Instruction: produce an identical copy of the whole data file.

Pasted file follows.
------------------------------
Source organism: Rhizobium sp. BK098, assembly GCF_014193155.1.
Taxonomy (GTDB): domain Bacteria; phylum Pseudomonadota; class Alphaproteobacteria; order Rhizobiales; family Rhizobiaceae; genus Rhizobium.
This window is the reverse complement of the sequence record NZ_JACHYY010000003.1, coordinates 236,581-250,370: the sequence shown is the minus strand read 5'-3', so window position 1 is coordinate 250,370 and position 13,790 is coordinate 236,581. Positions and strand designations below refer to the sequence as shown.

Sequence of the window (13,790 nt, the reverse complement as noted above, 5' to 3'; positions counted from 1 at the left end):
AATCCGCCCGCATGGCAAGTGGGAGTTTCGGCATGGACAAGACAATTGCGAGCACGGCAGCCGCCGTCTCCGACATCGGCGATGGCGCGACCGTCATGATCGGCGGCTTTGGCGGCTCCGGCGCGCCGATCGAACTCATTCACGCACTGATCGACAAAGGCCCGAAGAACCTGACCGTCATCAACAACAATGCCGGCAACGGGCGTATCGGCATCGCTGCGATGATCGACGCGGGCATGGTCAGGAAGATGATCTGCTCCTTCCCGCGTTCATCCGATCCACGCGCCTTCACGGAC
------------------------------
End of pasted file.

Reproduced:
Source organism: Rhizobium sp. BK098, assembly GCF_014193155.1.
Taxonomy (GTDB): domain Bacteria; phylum Pseudomonadota; class Alphaproteobacteria; order Rhizobiales; family Rhizobiaceae; genus Rhizobium.
This window is the reverse complement of the sequence record NZ_JACHYY010000003.1, coordinates 236,581-250,370: the sequence shown is the minus strand read 5'-3', so window position 1 is coordinate 250,370 and position 13,790 is coordinate 236,581. Positions and strand designations below refer to the sequence as shown.

Sequence of the window (13,790 nt, the reverse complement as noted above, 5' to 3'; positions counted from 1 at the left end):
AATCCGCCCGCATGGCAAGTGGGAGTTTCGGCATGGACAAGACAATTGCGAGCACGGCAGCCGCCGTCTCCGACATCGGCGATGGCGCGACCGTCATGATCGGCGGCTTTGGCGGCTCCGGCGCGCCGATCGAACTCATTCACGCACTGATCGACAAAGGCCCGAAGAACCTGACCGTCATCAACAACAATGCCGGCAACGGGCGTATCGGCATCGCTGCGATGATCGACGCGGGCATGGTCAGGAAGATGATCTGCTCCTTCCCGCGTTCATCCGATCCACGCGCCTTCACGGAC